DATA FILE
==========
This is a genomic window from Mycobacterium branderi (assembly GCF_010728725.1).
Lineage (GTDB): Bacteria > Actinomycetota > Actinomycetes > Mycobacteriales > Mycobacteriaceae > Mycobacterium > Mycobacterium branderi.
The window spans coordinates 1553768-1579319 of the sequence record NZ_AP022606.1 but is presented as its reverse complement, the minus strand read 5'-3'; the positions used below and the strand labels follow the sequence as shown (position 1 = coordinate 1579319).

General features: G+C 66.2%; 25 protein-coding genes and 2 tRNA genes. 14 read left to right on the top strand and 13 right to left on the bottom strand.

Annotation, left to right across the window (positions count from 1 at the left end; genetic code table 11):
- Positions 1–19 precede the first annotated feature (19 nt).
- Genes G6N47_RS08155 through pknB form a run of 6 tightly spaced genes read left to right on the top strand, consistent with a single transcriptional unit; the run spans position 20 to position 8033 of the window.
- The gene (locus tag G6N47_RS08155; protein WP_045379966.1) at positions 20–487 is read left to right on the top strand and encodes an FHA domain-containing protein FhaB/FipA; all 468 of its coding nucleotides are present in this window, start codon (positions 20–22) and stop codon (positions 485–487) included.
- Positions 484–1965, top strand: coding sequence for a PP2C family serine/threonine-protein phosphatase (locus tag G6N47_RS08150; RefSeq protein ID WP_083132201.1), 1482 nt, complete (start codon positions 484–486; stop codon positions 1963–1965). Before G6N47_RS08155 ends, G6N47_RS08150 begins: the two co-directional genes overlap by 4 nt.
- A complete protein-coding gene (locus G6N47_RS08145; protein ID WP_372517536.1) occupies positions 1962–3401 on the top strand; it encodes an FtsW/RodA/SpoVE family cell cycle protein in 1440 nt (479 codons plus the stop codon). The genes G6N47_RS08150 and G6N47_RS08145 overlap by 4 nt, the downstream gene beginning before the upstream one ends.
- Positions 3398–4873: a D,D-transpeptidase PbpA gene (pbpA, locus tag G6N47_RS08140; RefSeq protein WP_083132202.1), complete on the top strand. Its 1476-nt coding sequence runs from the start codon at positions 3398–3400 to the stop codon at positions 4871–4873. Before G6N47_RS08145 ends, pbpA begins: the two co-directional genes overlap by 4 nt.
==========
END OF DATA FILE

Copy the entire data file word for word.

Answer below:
This is a genomic window from Mycobacterium branderi (assembly GCF_010728725.1).
Lineage (GTDB): Bacteria > Actinomycetota > Actinomycetes > Mycobacteriales > Mycobacteriaceae > Mycobacterium > Mycobacterium branderi.
The window spans coordinates 1553768-1579319 of the sequence record NZ_AP022606.1 but is presented as its reverse complement, the minus strand read 5'-3'; the positions used below and the strand labels follow the sequence as shown (position 1 = coordinate 1579319).

General features: G+C 66.2%; 25 protein-coding genes and 2 tRNA genes. 14 read left to right on the top strand and 13 right to left on the bottom strand.

Annotation, left to right across the window (positions count from 1 at the left end; genetic code table 11):
- Positions 1–19 precede the first annotated feature (19 nt).
- Genes G6N47_RS08155 through pknB form a run of 6 tightly spaced genes read left to right on the top strand, consistent with a single transcriptional unit; the run spans position 20 to position 8033 of the window.
- The gene (locus tag G6N47_RS08155; protein WP_045379966.1) at positions 20–487 is read left to right on the top strand and encodes an FHA domain-containing protein FhaB/FipA; all 468 of its coding nucleotides are present in this window, start codon (positions 20–22) and stop codon (positions 485–487) included.
- Positions 484–1965, top strand: coding sequence for a PP2C family serine/threonine-protein phosphatase (locus tag G6N47_RS08150; RefSeq protein ID WP_083132201.1), 1482 nt, complete (start codon positions 484–486; stop codon positions 1963–1965). Before G6N47_RS08155 ends, G6N47_RS08150 begins: the two co-directional genes overlap by 4 nt.
- A complete protein-coding gene (locus G6N47_RS08145; protein ID WP_372517536.1) occupies positions 1962–3401 on the top strand; it encodes an FtsW/RodA/SpoVE family cell cycle protein in 1440 nt (479 codons plus the stop codon). The genes G6N47_RS08150 and G6N47_RS08145 overlap by 4 nt, the downstream gene beginning before the upstream one ends.
- Positions 3398–4873: a D,D-transpeptidase PbpA gene (pbpA, locus tag G6N47_RS08140; RefSeq protein WP_083132202.1), complete on the top strand. Its 1476-nt coding sequence runs from the start codon at positions 3398–3400 to the stop codon at positions 4871–4873. Before G6N47_RS08145 ends, pbpA begins: the two co-directional genes overlap by 4 nt.